*. There’s a point I’ll start with that comes near the middle of Young Frankenstein, just after “young” Frederick Frankenstein (Gene Wilder) has failed to give life to a corpse. His assistants Inga (Teri Garr) and Igor (Marty Feldman) try to console him but he declares that “If science teaches us anything, it teaches us to accept our failures as well as our successes with quiet dignity and grace.” I think even if you haven’t already seen the movie a dozen times you realize right away that this is a set-up, and sure enough Wilder will turn around and begin furiously choking the monster, calling him names (“Son of a bitch bastard!”), and then finally breaking into sobs and wishing himself dead. That’s the joke. But then, as Inga and Igor lead him away, Feldman turns to the camera, rolls his eyes, and says “Quiet dignity and grace.”
*. That’s basically how Young Frankenstein works. It’s obvious, overplayed, and makes up for this by doubling down on both these qualities. It is madcap, slapstick farce dialed up to nine, aimed at the second-lowest common denominator. There’s no way Mel Brooks is going to let you miss a joke, no matter how obvious or old it is (though he thought the “Walk this way” gag was almost too old, even for him). This doubling down is, in turn, part of the joke.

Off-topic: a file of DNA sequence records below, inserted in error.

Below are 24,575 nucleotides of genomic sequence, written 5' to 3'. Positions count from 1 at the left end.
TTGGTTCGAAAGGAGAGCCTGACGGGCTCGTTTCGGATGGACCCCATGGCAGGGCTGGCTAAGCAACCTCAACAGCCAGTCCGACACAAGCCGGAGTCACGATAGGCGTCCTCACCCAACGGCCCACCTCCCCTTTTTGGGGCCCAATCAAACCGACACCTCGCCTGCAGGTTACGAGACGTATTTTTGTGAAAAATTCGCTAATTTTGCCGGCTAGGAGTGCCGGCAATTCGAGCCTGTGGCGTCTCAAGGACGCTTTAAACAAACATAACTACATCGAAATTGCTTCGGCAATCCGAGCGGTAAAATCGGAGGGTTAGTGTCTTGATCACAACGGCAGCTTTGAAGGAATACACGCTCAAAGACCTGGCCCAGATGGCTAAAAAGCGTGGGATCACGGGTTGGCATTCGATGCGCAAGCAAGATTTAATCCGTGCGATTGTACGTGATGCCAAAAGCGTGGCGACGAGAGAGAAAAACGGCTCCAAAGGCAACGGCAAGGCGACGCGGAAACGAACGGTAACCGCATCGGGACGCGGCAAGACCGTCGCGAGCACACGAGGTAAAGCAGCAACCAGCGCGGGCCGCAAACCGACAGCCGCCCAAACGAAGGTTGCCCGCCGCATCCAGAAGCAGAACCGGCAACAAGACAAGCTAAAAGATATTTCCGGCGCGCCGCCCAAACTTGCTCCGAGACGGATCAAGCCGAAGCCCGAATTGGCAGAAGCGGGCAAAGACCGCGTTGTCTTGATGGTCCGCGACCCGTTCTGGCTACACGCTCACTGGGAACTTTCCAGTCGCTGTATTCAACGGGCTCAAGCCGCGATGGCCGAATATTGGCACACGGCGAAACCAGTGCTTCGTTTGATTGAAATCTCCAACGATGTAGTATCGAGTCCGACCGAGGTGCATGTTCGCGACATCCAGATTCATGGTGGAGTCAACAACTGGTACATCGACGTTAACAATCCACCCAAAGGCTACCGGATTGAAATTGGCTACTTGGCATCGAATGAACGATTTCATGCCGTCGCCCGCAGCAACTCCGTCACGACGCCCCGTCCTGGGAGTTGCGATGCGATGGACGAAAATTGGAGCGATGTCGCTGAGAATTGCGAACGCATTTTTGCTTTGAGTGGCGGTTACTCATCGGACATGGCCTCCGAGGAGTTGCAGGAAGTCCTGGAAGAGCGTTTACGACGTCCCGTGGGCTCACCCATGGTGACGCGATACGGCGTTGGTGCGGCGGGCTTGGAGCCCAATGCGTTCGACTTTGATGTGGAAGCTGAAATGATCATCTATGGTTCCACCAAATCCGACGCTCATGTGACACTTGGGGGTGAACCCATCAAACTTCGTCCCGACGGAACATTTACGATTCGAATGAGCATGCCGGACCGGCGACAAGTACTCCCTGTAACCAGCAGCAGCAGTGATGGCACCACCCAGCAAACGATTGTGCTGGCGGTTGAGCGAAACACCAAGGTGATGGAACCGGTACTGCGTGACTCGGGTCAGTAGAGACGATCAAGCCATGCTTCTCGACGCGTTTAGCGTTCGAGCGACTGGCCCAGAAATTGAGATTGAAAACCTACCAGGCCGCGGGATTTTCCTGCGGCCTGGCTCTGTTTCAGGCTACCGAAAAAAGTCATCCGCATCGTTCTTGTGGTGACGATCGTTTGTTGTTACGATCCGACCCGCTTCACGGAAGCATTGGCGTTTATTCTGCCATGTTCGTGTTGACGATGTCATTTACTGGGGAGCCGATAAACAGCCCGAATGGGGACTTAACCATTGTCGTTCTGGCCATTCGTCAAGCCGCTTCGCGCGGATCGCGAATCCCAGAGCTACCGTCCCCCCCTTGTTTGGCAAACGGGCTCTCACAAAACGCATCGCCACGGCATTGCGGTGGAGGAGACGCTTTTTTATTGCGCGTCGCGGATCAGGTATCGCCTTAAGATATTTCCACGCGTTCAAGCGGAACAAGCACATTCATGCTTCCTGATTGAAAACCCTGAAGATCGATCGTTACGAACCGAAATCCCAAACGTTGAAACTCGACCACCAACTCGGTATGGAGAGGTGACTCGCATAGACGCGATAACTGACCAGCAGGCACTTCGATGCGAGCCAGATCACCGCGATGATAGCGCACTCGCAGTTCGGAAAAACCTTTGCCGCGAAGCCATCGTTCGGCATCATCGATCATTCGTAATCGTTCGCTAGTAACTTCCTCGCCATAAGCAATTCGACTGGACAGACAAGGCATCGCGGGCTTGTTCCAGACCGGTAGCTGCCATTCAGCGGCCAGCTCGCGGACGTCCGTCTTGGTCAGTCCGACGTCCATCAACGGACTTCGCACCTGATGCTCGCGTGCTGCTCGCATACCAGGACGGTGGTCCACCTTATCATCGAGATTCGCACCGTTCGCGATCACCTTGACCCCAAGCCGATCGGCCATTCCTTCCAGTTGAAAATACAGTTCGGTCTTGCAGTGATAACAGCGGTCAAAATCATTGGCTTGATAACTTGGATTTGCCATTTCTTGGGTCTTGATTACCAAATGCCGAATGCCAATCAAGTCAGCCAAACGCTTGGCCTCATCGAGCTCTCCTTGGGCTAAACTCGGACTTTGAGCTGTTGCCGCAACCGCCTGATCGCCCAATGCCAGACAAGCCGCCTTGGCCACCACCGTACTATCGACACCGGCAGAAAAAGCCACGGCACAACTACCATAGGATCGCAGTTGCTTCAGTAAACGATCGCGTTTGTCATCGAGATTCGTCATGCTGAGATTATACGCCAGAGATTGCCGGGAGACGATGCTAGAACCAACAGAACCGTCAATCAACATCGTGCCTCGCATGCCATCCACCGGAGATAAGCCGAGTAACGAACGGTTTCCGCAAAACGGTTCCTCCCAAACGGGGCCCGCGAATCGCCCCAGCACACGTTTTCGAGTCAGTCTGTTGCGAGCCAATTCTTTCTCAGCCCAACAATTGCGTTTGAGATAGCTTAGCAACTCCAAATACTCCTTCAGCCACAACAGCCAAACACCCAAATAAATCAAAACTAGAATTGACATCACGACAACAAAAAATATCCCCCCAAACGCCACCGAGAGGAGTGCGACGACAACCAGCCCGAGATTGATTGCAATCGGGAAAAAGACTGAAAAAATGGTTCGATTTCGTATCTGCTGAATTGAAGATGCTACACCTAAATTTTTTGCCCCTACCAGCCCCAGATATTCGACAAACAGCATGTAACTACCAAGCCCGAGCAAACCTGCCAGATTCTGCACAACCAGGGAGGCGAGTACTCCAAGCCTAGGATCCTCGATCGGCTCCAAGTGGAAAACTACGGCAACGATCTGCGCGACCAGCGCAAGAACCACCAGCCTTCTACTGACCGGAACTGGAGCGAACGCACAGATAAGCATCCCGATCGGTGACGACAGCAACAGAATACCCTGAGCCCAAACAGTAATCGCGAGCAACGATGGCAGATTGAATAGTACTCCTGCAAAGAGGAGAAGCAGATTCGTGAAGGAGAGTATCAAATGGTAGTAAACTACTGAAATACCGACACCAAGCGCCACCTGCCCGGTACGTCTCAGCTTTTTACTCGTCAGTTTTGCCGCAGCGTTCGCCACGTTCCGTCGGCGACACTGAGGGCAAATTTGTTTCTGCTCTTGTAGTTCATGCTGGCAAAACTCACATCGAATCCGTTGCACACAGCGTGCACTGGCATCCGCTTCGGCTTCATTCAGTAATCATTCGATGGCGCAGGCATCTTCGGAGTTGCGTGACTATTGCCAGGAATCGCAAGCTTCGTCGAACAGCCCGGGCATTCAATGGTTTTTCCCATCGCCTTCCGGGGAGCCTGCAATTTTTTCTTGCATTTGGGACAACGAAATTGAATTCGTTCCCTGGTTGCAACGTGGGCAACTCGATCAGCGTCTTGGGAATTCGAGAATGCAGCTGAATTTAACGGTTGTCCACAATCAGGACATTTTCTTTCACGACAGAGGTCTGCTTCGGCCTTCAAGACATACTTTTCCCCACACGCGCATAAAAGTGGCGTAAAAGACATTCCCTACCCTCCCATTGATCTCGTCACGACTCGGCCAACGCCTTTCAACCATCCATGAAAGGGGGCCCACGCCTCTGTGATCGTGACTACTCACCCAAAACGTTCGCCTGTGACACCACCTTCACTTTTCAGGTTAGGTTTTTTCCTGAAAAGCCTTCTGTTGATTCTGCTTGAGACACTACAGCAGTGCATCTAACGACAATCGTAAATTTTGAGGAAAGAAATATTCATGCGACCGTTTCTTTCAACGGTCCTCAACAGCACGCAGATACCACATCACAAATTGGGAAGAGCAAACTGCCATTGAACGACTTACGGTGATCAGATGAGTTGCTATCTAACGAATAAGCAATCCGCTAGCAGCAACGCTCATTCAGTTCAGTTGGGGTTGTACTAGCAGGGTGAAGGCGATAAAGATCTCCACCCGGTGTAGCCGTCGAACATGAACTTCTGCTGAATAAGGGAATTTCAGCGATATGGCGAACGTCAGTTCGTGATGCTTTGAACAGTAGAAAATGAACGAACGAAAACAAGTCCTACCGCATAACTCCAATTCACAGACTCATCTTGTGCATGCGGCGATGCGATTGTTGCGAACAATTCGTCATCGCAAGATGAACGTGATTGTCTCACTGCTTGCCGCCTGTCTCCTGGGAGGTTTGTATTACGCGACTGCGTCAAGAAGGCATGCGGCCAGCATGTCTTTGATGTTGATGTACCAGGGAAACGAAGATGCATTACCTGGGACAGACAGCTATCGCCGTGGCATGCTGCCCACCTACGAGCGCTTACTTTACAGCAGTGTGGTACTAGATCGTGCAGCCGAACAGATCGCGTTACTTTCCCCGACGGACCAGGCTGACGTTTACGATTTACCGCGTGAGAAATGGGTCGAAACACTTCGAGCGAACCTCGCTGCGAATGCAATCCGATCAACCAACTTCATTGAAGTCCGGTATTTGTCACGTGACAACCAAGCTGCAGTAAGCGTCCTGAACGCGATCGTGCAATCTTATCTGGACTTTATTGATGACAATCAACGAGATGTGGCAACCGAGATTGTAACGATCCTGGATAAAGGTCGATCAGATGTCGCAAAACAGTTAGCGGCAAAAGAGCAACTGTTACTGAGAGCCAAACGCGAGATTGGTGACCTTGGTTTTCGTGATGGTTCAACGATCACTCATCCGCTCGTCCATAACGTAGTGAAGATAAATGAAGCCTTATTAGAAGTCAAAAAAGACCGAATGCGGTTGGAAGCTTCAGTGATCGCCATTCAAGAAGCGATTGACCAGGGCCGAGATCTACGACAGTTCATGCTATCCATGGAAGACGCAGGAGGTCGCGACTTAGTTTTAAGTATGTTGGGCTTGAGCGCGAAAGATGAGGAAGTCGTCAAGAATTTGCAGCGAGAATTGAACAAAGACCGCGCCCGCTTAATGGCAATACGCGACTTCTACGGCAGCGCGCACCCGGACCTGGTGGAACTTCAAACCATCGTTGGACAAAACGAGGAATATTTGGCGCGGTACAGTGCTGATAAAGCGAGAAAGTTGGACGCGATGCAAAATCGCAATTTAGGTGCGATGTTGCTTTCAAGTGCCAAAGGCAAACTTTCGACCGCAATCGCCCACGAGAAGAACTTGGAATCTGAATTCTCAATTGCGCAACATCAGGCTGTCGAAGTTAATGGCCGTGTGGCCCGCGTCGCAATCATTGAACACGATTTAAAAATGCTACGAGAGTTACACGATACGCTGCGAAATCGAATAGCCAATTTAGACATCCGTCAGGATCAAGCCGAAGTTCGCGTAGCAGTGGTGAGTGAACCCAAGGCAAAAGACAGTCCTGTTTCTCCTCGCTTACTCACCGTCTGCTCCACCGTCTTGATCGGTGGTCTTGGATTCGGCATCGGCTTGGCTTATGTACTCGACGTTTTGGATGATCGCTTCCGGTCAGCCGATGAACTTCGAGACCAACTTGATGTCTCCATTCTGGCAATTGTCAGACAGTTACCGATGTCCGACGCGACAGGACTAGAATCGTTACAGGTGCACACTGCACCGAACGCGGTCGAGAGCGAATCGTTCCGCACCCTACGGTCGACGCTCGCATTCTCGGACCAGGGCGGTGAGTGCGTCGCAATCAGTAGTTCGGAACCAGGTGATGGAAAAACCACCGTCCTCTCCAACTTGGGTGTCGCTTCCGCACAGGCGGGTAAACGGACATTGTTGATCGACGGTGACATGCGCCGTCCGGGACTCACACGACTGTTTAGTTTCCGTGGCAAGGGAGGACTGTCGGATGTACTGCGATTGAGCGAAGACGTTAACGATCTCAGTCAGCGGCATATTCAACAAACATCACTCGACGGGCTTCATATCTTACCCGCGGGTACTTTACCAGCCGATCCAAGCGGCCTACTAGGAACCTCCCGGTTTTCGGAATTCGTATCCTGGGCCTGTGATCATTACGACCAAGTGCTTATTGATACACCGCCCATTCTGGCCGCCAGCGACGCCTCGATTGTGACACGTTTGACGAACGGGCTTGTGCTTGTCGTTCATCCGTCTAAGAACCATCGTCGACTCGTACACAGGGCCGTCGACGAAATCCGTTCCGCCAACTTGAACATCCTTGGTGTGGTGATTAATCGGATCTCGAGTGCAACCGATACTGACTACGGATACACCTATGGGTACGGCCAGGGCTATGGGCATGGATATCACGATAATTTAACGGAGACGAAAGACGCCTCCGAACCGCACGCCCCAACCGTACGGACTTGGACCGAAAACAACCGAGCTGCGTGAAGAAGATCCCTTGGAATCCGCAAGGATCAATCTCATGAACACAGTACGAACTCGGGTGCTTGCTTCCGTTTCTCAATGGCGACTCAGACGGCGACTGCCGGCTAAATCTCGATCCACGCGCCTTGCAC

*. I say it’s only dialed up to nine because this is correctly regarded as one of Brooks’ more restrained efforts (“more confident and less breathless” in Roger Ebert’s phrase, calling it his “most disciplined” work). He wanted something that was not quite the Three Stooges, so he walks up to that line and dances on it. To be sure there’s lots of coarseness and crudity, but at least he isn’t making ethnic or gay jokes, which were so much of his stock in trade in other films. You can laugh at the lines about the pair of knockers or the monster’s “enormous schwanzstucker,” but by Mel’s standards this ribaldry is pretty tame.
*. I think this is for the best, as send-ups usually work best when they tweak material gently instead of just beating it unconscious. The production here is true to a lot of the spirit of the original Universal Frankensteins, with beautiful black-and-white photography and equipment for the lab that included some of Ken Strickfaden’s original set dressing. The cast is also terrific, in fact so good it gets hard to tell who is stealing the most scenes. Which is what you want to do in a Brooks movie, since you can’t overplay it. So Feldman? Cloris Leachman? Madeline Kahn? Kenneth Mars? Gene Hackman? They’re all in top form.
*. A movie that absolutely belies its age. 1974! I had thought it was from the mid-’80s. But this kind of humour, which either works or it doesn’t, can’t go out of style. If you giggle at Frankenstein having a big dick then . . .
*. Well, it’s a near perfect example of its type of comedy. I still find it kind of charming, but I don’t laugh at it like I did as a kid. I know people though who think it’s the funniest movie ever made. Which I guess it is, if you’re in the mood.